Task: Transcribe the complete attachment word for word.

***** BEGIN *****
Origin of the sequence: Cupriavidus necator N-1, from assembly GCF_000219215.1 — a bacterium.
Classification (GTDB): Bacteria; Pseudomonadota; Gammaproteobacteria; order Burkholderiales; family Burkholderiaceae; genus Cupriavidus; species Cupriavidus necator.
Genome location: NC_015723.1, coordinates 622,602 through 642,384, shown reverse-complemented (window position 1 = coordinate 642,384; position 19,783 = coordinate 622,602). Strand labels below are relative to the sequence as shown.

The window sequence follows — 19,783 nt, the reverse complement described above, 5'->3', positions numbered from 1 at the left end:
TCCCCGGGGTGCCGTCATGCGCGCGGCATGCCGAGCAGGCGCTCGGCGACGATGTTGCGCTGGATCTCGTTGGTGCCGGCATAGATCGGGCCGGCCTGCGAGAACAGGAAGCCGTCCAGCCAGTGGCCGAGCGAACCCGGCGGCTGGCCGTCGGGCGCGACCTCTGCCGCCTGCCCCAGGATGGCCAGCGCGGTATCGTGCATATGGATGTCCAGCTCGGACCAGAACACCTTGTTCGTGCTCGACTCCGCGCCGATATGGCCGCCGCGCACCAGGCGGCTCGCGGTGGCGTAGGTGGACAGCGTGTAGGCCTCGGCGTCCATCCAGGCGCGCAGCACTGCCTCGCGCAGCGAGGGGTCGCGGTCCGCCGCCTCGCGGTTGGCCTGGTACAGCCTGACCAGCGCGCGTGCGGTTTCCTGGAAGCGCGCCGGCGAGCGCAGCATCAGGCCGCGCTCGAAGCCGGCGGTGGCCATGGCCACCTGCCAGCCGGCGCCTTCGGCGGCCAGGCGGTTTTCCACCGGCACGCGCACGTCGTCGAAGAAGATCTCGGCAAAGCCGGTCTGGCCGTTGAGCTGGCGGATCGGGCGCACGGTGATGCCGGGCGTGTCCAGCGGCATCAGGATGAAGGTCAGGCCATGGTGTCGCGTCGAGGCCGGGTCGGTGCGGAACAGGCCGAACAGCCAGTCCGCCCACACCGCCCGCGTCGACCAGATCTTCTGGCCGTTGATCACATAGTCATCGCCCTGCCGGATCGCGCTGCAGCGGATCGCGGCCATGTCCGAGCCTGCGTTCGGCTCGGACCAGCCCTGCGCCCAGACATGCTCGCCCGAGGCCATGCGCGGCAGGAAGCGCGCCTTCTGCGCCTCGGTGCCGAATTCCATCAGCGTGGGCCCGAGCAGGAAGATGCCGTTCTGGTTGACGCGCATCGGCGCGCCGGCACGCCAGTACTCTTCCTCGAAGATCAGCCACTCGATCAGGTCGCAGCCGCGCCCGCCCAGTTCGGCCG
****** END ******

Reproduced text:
Origin of the sequence: Cupriavidus necator N-1, from assembly GCF_000219215.1 — a bacterium.
Classification (GTDB): Bacteria; Pseudomonadota; Gammaproteobacteria; order Burkholderiales; family Burkholderiaceae; genus Cupriavidus; species Cupriavidus necator.
Genome location: NC_015723.1, coordinates 622,602 through 642,384, shown reverse-complemented (window position 1 = coordinate 642,384; position 19,783 = coordinate 622,602). Strand labels below are relative to the sequence as shown.

The window sequence follows — 19,783 nt, the reverse complement described above, 5'->3', positions numbered from 1 at the left end:
TCCCCGGGGTGCCGTCATGCGCGCGGCATGCCGAGCAGGCGCTCGGCGACGATGTTGCGCTGGATCTCGTTGGTGCCGGCATAGATCGGGCCGGCCTGCGAGAACAGGAAGCCGTCCAGCCAGTGGCCGAGCGAACCCGGCGGCTGGCCGTCGGGCGCGACCTCTGCCGCCTGCCCCAGGATGGCCAGCGCGGTATCGTGCATATGGATGTCCAGCTCGGACCAGAACACCTTGTTCGTGCTCGACTCCGCGCCGATATGGCCGCCGCGCACCAGGCGGCTCGCGGTGGCGTAGGTGGACAGCGTGTAGGCCTCGGCGTCCATCCAGGCGCGCAGCACTGCCTCGCGCAGCGAGGGGTCGCGGTCCGCCGCCTCGCGGTTGGCCTGGTACAGCCTGACCAGCGCGCGTGCGGTTTCCTGGAAGCGCGCCGGCGAGCGCAGCATCAGGCCGCGCTCGAAGCCGGCGGTGGCCATGGCCACCTGCCAGCCGGCGCCTTCGGCGGCCAGGCGGTTTTCCACCGGCACGCGCACGTCGTCGAAGAAGATCTCGGCAAAGCCGGTCTGGCCGTTGAGCTGGCGGATCGGGCGCACGGTGATGCCGGGCGTGTCCAGCGGCATCAGGATGAAGGTCAGGCCATGGTGTCGCGTCGAGGCCGGGTCGGTGCGGAACAGGCCGAACAGCCAGTCCGCCCACACCGCCCGCGTCGACCAGATCTTCTGGCCGTTGATCACATAGTCATCGCCCTGCCGGATCGCGCTGCAGCGGATCGCGGCCATGTCCGAGCCTGCGTTCGGCTCGGACCAGCCCTGCGCCCAGACATGCTCGCCCGAGGCCATGCGCGGCAGGAAGCGCGCCTTCTGCGCCTCGGTGCCGAATTCCATCAGCGTGGGCCCGAGCAGGAAGATGCCGTTCTGGTTGACGCGCATCGGCGCGCCGGCACGCCAGTACTCTTCCTCGAAGATCAGCCACTCGATCAGGTCGCAGCCGCGCCCGCCCAGTTCGGCCG